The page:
September 27, 2020
• 4pm Pacific/7pm Eastern, Sunday September 27, Live on YouTube
• Freely accessible, at-will donation via PayPal or become a monthly sustainer through Patreon
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• To watch: click here, look for Guts Baroque in the YouTube app on your mobile or television streaming device, or use this link https://youtu.be/d5eqTE_bAeU.
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One of the great silver linings of this time for us has been putting together an entirely new-to-us program every month. It is unprecedented in the history of our ensemble to have the time available to prepare that much new material so quickly! Another wonderful thing is our ability to reach listeners who are far away from any of our previous in-person concerts, and even to see old friends reconnecting with each other across geographic divides in the live chat of our YouTube streams as they enjoy our music.
Our September livestream revisits repertoire from our first-ever Guts concert, with a few new additions. We are hoping to record these beautiful works as our debut album in the future, and look forward to revisiting them and sharing them with our online listeners!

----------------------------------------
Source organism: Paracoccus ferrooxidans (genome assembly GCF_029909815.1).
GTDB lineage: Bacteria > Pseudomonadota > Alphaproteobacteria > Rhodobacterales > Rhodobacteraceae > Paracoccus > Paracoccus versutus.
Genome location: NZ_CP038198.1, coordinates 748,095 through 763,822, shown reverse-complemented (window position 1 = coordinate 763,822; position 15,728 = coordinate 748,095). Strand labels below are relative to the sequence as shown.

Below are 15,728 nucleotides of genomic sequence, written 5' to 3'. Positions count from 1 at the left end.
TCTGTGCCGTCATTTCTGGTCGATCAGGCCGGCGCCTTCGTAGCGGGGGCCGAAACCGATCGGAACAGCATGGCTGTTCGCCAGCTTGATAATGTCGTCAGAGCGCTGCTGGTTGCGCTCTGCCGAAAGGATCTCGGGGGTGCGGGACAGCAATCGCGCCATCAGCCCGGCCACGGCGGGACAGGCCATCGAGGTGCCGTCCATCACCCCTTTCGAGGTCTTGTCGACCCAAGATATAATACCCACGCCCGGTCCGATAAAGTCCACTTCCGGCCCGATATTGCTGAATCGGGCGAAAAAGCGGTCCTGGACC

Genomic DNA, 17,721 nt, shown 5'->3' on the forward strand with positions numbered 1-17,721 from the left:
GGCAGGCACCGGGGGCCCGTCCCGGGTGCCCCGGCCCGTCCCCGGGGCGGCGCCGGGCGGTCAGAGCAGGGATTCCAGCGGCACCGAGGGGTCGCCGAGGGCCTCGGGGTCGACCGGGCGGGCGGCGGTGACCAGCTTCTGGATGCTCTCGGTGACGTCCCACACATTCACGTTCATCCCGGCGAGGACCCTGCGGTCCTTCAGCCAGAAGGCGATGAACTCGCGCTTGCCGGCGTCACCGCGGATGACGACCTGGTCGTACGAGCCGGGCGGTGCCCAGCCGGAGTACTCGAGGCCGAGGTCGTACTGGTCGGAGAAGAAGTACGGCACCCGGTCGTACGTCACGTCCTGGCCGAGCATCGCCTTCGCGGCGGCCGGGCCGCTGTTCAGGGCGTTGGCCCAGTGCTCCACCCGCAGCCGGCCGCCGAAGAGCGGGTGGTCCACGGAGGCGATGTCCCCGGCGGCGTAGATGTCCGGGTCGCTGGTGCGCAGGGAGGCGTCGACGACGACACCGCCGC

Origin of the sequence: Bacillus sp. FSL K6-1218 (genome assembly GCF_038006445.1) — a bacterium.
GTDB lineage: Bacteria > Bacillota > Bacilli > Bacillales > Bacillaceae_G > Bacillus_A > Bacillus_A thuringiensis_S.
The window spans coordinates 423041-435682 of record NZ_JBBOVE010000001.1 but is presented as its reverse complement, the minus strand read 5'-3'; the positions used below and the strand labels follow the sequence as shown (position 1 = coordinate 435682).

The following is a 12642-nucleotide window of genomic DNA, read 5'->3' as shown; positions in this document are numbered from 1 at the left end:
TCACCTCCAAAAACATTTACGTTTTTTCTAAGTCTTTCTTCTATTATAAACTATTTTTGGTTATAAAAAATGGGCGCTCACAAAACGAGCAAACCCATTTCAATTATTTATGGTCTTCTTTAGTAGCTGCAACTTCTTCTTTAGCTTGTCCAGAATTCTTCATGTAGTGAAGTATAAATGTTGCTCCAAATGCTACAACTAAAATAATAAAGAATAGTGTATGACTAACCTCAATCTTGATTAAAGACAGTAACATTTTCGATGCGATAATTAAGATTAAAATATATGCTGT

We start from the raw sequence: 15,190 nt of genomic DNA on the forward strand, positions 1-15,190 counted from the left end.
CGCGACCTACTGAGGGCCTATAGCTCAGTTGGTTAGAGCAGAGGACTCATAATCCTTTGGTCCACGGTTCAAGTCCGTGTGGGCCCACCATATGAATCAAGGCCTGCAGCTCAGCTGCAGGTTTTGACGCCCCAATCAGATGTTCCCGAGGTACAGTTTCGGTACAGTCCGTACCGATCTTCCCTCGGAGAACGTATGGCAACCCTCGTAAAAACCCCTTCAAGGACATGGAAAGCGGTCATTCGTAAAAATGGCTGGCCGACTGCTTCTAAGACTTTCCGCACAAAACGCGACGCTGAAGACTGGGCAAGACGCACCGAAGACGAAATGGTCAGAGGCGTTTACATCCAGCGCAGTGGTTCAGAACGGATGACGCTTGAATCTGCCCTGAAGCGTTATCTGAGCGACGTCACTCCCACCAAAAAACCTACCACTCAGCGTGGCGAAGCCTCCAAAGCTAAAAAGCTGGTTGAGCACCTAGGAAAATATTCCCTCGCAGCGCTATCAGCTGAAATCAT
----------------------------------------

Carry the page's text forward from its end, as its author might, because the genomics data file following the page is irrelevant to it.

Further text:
In 1630-31, the bubonic plague ripped its way through Europe, taking with it three of the promising young composers who open our program. Before disaster struck, these Venetian musicians were enjoying the new freedom that Silk Road economic prosperity afforded them to perform and compose outside of a single court. The recent invention of movable type for music enabled them to earn money from publishing their compositions. In this exciting world of possibility, these enterprising young musicians forged a new instrumental form, the sonata, inspired by the vocal canzonas of generations before them.
These sonatas grew increasingly idiomatic for the violin, showcasing the vocal virtuosity of the 17th-century playing style. While the first cohort of sonata composers met tragically untimely ends at the hands of the plague, falling into comparative (undeserved) obscurity, their surviving colleagues took the form forward throughout the rest of the century. Some of them managed to find their own more scandalous untimely ends, while others survived to a ripe old age as revered musicians in their own times.
Giovanni Paolo Cima: Sonata 48 for Violin and Violone
Girolamo Frescobaldi: Canzon Terza
Biagio Marini: La Gardana
Dario Castello: Sonata Prima
Giovanni Battista Fontana: Sonata Terza
Biagio Marini: Sonata Terza — Variata per il Violino
Giovanni Battista Buonamente: Canzon Prima a 2. Violino & Basso
Marco Uccellini: Sonata Quarta a violino solo detta la Hortensia virtuosa
Giovanni Antonio Pandolfi Mealli: Sonata Prima — La Stella
Alessandro Stradella: Sinfonia 3 in e
Isabella Leonarda: Sonata 12
Antonio Bertali: Ciaccona
Here’s the program! Available as a full booklet or 1-page PDF: